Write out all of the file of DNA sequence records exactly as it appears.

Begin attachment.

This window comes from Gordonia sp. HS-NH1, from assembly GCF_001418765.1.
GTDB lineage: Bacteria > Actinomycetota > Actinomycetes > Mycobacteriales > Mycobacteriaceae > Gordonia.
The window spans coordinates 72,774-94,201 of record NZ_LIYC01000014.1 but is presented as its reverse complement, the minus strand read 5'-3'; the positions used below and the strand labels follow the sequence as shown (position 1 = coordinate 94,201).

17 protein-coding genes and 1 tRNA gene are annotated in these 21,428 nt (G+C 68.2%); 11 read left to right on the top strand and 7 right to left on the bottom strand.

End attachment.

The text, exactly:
This window comes from Gordonia sp. HS-NH1, from assembly GCF_001418765.1.
GTDB lineage: Bacteria > Actinomycetota > Actinomycetes > Mycobacteriales > Mycobacteriaceae > Gordonia.
The window spans coordinates 72,774-94,201 of record NZ_LIYC01000014.1 but is presented as its reverse complement, the minus strand read 5'-3'; the positions used below and the strand labels follow the sequence as shown (position 1 = coordinate 94,201).

17 protein-coding genes and 1 tRNA gene are annotated in these 21,428 nt (G+C 68.2%); 11 read left to right on the top strand and 7 right to left on the bottom strand.